From Publishers Weekly
This disjointed collection contains St. John's (Hush, The Shore) writings on the work of other poets, interviews with him about his own poetry and one beautiful, imagistic letter about an afternoon in Rome. The essays and reviews about work by Norman Dubie, Marvin Bell, Donald Hall and others are certainly thoughtful, but they would be more at home in collections of their respective subjects than here, where they rarely go beyond worthy criticism to become really good reading. The shorter selections, which usually concentrate on a single poem, are better: intelligently focused, they often offer some softening personal reminiscences. In a meditation on Pablo Neruda's "Walking Around," St. John recalls his first encounter with the poem, in a poetry class taught by Philip Levine. That simple letter about Rome is stunning but seems out of place here, leaving only a longing for less academic material. Instead, what comes next are interviews with St. John in various literary magazines. Read together, they seem repetitious (as when St. John explains several times that while his grandfather was an English professor, his father, an athletic coach, raised him to be a tennis player). As Suzanne Lumis astutely points out in an interview that first appeared in the Denver Quarterly, when asked to discuss current poets, St. John rarely mentions women, aside from an occasional reference to Adrienne Rich (then, in a some-of-my-best-friends-are aside, he insists, "I think that the best writing in America is being done by young women. There's no question about it"). This is for readers already wrapped up in the insular world of high literature, a world St. John describes as "fueled by rumor, by endless and often malicious gossip."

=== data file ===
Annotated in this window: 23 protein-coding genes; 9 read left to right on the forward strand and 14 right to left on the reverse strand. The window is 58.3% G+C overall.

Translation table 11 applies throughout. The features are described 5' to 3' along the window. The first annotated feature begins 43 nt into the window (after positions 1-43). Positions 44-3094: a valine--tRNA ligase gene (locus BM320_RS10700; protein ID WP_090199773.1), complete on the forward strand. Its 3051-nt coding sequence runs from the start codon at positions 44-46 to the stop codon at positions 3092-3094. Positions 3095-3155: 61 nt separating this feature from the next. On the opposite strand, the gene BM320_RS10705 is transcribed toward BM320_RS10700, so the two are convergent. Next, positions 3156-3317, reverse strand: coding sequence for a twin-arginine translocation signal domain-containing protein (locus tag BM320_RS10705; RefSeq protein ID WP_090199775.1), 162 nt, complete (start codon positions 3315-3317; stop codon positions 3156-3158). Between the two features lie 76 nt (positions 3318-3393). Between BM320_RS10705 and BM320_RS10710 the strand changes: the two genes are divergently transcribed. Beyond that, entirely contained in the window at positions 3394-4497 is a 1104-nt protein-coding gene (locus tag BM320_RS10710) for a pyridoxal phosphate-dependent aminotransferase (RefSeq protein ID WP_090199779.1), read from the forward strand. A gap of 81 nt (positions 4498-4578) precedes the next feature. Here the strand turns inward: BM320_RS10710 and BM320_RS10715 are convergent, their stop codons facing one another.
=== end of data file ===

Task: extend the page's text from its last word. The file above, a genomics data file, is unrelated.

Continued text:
Copyright 1995 Reed Business Information, Inc.
About the Author
David St. John's many awards include a Guggenheim Fellowship and three National Endowment for the Arts Fellowships in Poetry. He currently lives in Venice, California and teaches at the University of Southern California